The Internet of Things promises us a smarter future: fridges that can fill up by automatically ordering groceries from a local grocery store (delivery to the refrigerator included!). These bridges warn oncoming cars from a frozen surface or smart devices that monitor the health of your fridge and deliver real-time data right to your doctor. While all of this may soon be within our reach, we still need to be aware of the massive machinery behind the scenes that turn dreams into reality. These dreams would never come true without the countless IoT technologies around us.


What is the hype about IoT technology?

Computers have been with us since the middle of the 20th century. But the technology behind the Internet of Things was already emerging long before personal computers were available to every Tom, Dick, and Harry. Since the second half of the 19th century. Despite all the technical limitations, it laid the foundation for machine-to-machine (M2M) communication which, alongside advances in connectivity solutions, gradually gave rise to the idea of ​​the Internet of Things as we know it. Today.


The Internet of Things (IoT) is a system of interconnected digital devices, machines, objects, animals, or people equipped with unique identifiers, and the ability to transmit and exchange data over the network without human-to-human interaction - or human-to-human - human-computer interaction is required. Bridging the gap between the physical and virtual worlds, the IoT aims to create intelligent environments where individuals and entire societies can live smarter and more comfortably. As pompous as it may seem, the IoT is already part of our daily lives and will undoubtedly stay there forever.



What is IoT technology? The IoT technology stack

Finding your way through the technological maze of IoT can be a daunting task, given the variety and many technical solutions surrounding it. However, we can simplify the IoT technology stack into four core technology layers required to make the Internet of Things work. These are as follows:


Devices are objects that constitute "things" within the Internet of Things. Acting as an interface between the real and the digital world, they can take on different dimensions, shapes, and levels of technological complexity, depending on the task performed within the specific IoT implementation.


Whether it's pinhead-sized microphones or heavy construction equipment, virtually any material object (even animated objects such as animals or humans) can be transformed into a connected device by adding the necessary tools (via sensors or actuators) together with the appropriate software) to measure and collect the required data. Of course, sensors, actuators, or other telemetry devices can also be standalone smart devices for home automation.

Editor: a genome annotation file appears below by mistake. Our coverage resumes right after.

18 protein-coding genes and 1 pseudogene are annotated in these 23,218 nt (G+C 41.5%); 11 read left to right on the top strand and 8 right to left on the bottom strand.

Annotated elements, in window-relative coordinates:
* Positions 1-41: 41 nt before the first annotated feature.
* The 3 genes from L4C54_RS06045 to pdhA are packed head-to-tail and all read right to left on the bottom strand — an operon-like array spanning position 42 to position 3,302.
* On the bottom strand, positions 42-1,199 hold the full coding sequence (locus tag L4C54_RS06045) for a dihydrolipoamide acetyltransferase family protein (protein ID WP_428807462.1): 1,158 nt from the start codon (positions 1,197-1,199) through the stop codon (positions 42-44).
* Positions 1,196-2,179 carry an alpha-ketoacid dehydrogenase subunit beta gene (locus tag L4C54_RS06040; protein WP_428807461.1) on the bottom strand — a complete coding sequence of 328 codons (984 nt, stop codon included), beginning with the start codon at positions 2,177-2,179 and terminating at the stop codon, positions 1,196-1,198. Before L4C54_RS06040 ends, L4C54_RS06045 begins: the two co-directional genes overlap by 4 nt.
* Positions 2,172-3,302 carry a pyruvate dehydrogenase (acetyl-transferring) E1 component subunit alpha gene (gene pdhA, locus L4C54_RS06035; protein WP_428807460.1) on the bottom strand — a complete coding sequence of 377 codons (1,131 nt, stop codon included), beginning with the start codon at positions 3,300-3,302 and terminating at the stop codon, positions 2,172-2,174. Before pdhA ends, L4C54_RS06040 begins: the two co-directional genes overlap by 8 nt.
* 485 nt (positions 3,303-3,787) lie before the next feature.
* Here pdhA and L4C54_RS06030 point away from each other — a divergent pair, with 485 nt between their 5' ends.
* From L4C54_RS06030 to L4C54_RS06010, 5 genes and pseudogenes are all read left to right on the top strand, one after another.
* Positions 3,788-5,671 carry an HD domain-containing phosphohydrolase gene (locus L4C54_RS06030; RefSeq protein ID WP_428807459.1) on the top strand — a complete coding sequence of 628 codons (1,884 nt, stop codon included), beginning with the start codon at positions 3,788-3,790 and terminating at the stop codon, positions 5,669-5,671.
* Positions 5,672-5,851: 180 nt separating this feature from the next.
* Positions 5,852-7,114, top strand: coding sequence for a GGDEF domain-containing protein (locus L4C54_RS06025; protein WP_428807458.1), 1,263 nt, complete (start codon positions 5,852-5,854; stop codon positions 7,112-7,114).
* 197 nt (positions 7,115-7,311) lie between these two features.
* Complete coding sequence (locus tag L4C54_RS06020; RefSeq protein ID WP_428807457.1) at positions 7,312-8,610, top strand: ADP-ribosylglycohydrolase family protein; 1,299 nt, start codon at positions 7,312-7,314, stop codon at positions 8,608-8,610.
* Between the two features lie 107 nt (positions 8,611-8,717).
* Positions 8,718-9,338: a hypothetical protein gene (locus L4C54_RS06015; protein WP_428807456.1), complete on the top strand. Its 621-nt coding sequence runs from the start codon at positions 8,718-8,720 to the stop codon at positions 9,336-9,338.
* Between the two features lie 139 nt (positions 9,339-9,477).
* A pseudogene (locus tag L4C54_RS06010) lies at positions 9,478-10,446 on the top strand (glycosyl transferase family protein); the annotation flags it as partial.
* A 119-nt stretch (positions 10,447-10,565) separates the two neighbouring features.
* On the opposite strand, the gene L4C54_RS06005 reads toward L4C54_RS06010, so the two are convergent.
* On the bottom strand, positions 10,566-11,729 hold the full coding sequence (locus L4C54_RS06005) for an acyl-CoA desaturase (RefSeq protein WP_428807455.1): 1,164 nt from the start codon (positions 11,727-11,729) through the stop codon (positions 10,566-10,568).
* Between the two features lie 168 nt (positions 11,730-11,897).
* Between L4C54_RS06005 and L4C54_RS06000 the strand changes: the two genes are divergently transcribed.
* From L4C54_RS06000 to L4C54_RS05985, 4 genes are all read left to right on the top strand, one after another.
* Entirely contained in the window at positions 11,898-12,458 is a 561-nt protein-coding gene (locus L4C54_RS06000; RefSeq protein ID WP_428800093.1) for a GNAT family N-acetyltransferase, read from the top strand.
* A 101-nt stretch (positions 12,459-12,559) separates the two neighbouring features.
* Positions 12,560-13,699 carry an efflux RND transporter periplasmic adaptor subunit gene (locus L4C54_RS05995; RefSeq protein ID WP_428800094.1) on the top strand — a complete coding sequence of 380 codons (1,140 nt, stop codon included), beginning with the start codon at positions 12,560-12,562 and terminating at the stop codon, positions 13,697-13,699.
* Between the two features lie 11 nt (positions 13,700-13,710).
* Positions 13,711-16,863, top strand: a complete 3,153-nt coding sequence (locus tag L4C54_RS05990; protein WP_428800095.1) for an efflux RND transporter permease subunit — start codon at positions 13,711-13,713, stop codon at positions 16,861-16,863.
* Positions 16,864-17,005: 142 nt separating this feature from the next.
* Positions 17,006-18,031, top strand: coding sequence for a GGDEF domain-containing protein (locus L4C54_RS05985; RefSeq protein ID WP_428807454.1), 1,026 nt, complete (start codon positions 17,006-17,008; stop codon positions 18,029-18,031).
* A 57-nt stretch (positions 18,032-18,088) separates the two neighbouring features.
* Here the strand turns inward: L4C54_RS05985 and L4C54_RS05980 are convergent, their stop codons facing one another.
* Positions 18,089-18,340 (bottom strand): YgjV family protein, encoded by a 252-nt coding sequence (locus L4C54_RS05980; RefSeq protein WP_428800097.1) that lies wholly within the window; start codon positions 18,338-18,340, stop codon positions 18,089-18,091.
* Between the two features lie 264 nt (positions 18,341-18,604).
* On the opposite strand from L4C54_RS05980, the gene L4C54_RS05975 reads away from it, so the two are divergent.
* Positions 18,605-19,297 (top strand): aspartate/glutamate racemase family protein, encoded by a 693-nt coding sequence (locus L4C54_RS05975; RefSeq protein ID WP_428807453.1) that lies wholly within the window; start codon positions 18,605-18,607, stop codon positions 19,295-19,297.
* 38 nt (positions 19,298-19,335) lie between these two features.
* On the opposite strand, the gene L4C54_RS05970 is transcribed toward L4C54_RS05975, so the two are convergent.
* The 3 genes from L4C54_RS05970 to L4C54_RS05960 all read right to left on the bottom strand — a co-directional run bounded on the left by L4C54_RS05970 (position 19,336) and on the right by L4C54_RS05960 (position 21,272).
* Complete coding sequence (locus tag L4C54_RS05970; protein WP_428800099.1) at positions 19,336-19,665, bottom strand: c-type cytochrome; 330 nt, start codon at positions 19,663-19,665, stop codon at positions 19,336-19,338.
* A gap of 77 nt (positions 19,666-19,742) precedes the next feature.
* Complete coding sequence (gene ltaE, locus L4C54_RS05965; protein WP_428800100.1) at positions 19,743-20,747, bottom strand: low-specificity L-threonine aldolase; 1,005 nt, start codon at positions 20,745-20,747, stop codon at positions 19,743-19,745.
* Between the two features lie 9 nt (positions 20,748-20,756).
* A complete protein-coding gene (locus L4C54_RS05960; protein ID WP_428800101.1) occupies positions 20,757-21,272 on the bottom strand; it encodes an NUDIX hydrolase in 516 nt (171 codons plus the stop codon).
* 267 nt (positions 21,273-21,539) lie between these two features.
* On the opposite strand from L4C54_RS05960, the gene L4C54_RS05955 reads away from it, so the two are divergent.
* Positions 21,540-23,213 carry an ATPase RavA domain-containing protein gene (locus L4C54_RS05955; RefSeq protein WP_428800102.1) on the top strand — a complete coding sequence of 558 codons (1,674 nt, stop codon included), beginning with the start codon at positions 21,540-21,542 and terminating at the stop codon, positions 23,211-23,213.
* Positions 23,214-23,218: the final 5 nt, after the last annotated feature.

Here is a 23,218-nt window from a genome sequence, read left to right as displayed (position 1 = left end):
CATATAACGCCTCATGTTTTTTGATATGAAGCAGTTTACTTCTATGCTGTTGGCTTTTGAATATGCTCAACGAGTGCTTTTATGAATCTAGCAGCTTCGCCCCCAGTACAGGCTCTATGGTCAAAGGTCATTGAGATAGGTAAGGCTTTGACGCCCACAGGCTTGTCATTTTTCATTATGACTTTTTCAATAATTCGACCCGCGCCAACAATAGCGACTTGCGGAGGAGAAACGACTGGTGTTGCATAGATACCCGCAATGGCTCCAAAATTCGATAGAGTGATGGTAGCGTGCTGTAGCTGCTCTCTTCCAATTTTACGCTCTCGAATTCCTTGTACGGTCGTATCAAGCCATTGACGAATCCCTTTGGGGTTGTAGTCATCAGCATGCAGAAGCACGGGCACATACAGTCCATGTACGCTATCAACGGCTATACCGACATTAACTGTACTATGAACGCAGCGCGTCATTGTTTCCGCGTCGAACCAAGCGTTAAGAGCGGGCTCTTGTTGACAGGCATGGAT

The only limitation you will encounter here is the actual use case of the IoT and the hardware requirements (size, ease of implementation and management, reliability, useful life, cost-effectiveness).



This is what actually makes connected devices “smart”. The software is responsible for implementing cloud communication, collecting data, integrating devices and performing real-time data analysis within the IoT network. In addition, device software provides application-level functionality for users to view data and interact with the IoT system.


With device hardware and software, another layer must provide intelligent objects with ways and means to exchange information with the rest of the IoT world. If it is true that the communication mechanisms are strongly linked to the hardware and software of the devices, it is essential to think of them as a separate layer. The communication layer includes physical connectivity solutions (cellular, satellite, LAN) and specific protocols used in IoT environments (ZigBee, Thread, Z-Wave, MQTT, LwM2M). Choosing the relevant communication solution is one of the essential parts in building any IoT technology stack. The technology chosen not only determines how data is sent / received from the cloud, but also how devices are managed and how they interact with third-party devices.

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